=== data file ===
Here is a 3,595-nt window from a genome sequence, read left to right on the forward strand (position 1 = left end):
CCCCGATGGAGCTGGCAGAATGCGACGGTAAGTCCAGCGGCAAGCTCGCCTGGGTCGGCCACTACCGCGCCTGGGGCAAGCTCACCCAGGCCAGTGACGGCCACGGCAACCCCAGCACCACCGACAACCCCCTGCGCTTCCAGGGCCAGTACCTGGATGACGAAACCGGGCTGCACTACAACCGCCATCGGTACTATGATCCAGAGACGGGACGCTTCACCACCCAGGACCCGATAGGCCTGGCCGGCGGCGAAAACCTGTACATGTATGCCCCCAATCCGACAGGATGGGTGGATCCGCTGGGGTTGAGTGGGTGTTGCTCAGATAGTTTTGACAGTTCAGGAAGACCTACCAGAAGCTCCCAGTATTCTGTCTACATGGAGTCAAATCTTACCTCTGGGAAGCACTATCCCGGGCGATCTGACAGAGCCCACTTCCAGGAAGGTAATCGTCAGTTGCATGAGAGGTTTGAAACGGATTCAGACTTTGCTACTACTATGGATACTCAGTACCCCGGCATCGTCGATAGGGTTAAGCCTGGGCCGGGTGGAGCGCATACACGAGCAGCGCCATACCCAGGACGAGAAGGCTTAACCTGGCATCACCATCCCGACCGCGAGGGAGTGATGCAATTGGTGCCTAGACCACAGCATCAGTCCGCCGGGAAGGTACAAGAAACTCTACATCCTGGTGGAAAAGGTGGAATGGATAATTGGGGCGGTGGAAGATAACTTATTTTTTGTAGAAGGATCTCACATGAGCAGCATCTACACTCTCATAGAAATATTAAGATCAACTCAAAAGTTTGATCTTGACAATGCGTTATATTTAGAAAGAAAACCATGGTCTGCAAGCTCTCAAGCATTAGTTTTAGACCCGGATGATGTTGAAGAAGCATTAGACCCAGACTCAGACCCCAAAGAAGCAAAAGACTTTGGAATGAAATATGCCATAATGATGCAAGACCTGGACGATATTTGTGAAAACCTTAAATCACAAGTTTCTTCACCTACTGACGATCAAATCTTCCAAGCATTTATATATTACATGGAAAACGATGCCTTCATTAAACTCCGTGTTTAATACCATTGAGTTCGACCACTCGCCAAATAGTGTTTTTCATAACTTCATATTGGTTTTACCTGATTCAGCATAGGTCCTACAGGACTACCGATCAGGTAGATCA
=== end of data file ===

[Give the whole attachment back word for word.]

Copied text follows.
Here is a 3,595-nt window from a genome sequence, read left to right on the forward strand (position 1 = left end):
CCCCGATGGAGCTGGCAGAATGCGACGGTAAGTCCAGCGGCAAGCTCGCCTGGGTCGGCCACTACCGCGCCTGGGGCAAGCTCACCCAGGCCAGTGACGGCCACGGCAACCCCAGCACCACCGACAACCCCCTGCGCTTCCAGGGCCAGTACCTGGATGACGAAACCGGGCTGCACTACAACCGCCATCGGTACTATGATCCAGAGACGGGACGCTTCACCACCCAGGACCCGATAGGCCTGGCCGGCGGCGAAAACCTGTACATGTATGCCCCCAATCCGACAGGATGGGTGGATCCGCTGGGGTTGAGTGGGTGTTGCTCAGATAGTTTTGACAGTTCAGGAAGACCTACCAGAAGCTCCCAGTATTCTGTCTACATGGAGTCAAATCTTACCTCTGGGAAGCACTATCCCGGGCGATCTGACAGAGCCCACTTCCAGGAAGGTAATCGTCAGTTGCATGAGAGGTTTGAAACGGATTCAGACTTTGCTACTACTATGGATACTCAGTACCCCGGCATCGTCGATAGGGTTAAGCCTGGGCCGGGTGGAGCGCATACACGAGCAGCGCCATACCCAGGACGAGAAGGCTTAACCTGGCATCACCATCCCGACCGCGAGGGAGTGATGCAATTGGTGCCTAGACCACAGCATCAGTCCGCCGGGAAGGTACAAGAAACTCTACATCCTGGTGGAAAAGGTGGAATGGATAATTGGGGCGGTGGAAGATAACTTATTTTTTGTAGAAGGATCTCACATGAGCAGCATCTACACTCTCATAGAAATATTAAGATCAACTCAAAAGTTTGATCTTGACAATGCGTTATATTTAGAAAGAAAACCATGGTCTGCAAGCTCTCAAGCATTAGTTTTAGACCCGGATGATGTTGAAGAAGCATTAGACCCAGACTCAGACCCCAAAGAAGCAAAAGACTTTGGAATGAAATATGCCATAATGATGCAAGACCTGGACGATATTTGTGAAAACCTTAAATCACAAGTTTCTTCACCTACTGACGATCAAATCTTCCAAGCATTTATATATTACATGGAAAACGATGCCTTCATTAAACTCCGTGTTTAATACCATTGAGTTCGACCACTCGCCAAATAGTGTTTTTCATAACTTCATATTGGTTTTACCTGATTCAGCATAGGTCCTACAGGACTACCGATCAGGTAGATCA